In the US, custody is a very bizarre issue, depending on what state you are in. There have been several cases in the last decade where the father is given custody simply because he earns more money, even in cases where he has been violent or abusive to his wife and/or children.


I hate to say this....

Post 26

anhaga

"Women get very different treatment in terms of child custody after a split up from a "family unit", as the government like to call it."

Everybody gets different treatment, depending on the laws where they live.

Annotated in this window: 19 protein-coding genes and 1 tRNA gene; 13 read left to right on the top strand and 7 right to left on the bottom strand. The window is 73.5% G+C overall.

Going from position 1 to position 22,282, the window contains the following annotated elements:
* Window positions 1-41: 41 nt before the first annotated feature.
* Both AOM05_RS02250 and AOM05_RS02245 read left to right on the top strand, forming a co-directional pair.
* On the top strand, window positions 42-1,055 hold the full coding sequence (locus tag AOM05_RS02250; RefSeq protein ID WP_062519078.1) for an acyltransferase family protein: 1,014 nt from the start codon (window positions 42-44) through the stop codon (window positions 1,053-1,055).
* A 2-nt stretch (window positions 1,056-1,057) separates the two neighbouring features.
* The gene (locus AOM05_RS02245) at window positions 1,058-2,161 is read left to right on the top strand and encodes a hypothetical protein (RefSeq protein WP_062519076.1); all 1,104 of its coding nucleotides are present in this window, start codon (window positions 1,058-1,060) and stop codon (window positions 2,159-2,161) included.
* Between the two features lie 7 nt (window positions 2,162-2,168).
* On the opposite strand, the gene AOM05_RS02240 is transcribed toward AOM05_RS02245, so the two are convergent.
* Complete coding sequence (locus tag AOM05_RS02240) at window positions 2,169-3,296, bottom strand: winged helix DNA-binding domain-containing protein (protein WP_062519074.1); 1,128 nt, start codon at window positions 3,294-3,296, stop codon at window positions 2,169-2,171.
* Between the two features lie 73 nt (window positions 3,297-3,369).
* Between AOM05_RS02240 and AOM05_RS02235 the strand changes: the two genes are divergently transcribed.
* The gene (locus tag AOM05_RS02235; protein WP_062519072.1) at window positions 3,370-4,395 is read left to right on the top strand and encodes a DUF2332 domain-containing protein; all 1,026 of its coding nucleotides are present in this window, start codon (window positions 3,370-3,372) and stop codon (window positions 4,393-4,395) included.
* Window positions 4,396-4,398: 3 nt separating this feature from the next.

In Alberta, Canada, child custody is determined on the basis of one criterion: the best interests of the child. The judicial system here goes to huge lengths to help separating parents avoid going before a judge. They are required to take a course on "parenting after separation" before any divorce or legal separation will even be considered by a judge, the parents are expected to exhaust all options at reaching their own resolution before a judge will consider the case. A major reason the judicial system has instituted this policy is so that children are not used as bargaining chips in fights over the division of assets. Of course, here the division of assets is simple: all matrimonial assets are divided in half. Each spouse retains assets he or she owned before the marriage; everything else, including the increase in value of pre-owned assets is divided 50/50. Again, it is encouraged that this be done with the help of lawyers and accountants by mutual agreement, rather than by having a judge impose a settlement.